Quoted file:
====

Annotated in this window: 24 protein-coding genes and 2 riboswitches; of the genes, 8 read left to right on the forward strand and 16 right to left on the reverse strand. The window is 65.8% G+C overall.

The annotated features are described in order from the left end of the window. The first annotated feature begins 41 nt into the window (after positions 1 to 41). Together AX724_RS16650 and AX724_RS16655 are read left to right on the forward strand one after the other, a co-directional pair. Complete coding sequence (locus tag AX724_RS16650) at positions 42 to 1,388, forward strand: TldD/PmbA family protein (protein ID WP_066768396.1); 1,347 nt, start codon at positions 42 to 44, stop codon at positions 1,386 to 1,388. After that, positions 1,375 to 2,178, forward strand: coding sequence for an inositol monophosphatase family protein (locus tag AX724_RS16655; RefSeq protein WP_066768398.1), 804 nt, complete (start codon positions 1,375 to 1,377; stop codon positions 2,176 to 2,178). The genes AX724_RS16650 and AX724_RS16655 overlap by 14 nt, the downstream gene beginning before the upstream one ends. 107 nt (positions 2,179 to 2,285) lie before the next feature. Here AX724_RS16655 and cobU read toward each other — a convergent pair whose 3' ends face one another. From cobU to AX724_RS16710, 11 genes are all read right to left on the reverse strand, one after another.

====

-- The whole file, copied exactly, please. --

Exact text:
Annotated in this window: 24 protein-coding genes and 2 riboswitches; of the genes, 8 read left to right on the forward strand and 16 right to left on the reverse strand. The window is 65.8% G+C overall.

The annotated features are described in order from the left end of the window. The first annotated feature begins 41 nt into the window (after positions 1 to 41). Together AX724_RS16650 and AX724_RS16655 are read left to right on the forward strand one after the other, a co-directional pair. Complete coding sequence (locus tag AX724_RS16650) at positions 42 to 1,388, forward strand: TldD/PmbA family protein (protein ID WP_066768396.1); 1,347 nt, start codon at positions 42 to 44, stop codon at positions 1,386 to 1,388. After that, positions 1,375 to 2,178, forward strand: coding sequence for an inositol monophosphatase family protein (locus tag AX724_RS16655; RefSeq protein WP_066768398.1), 804 nt, complete (start codon positions 1,375 to 1,377; stop codon positions 2,176 to 2,178). The genes AX724_RS16650 and AX724_RS16655 overlap by 14 nt, the downstream gene beginning before the upstream one ends. 107 nt (positions 2,179 to 2,285) lie before the next feature. Here AX724_RS16655 and cobU read toward each other — a convergent pair whose 3' ends face one another. From cobU to AX724_RS16710, 11 genes are all read right to left on the reverse strand, one after another.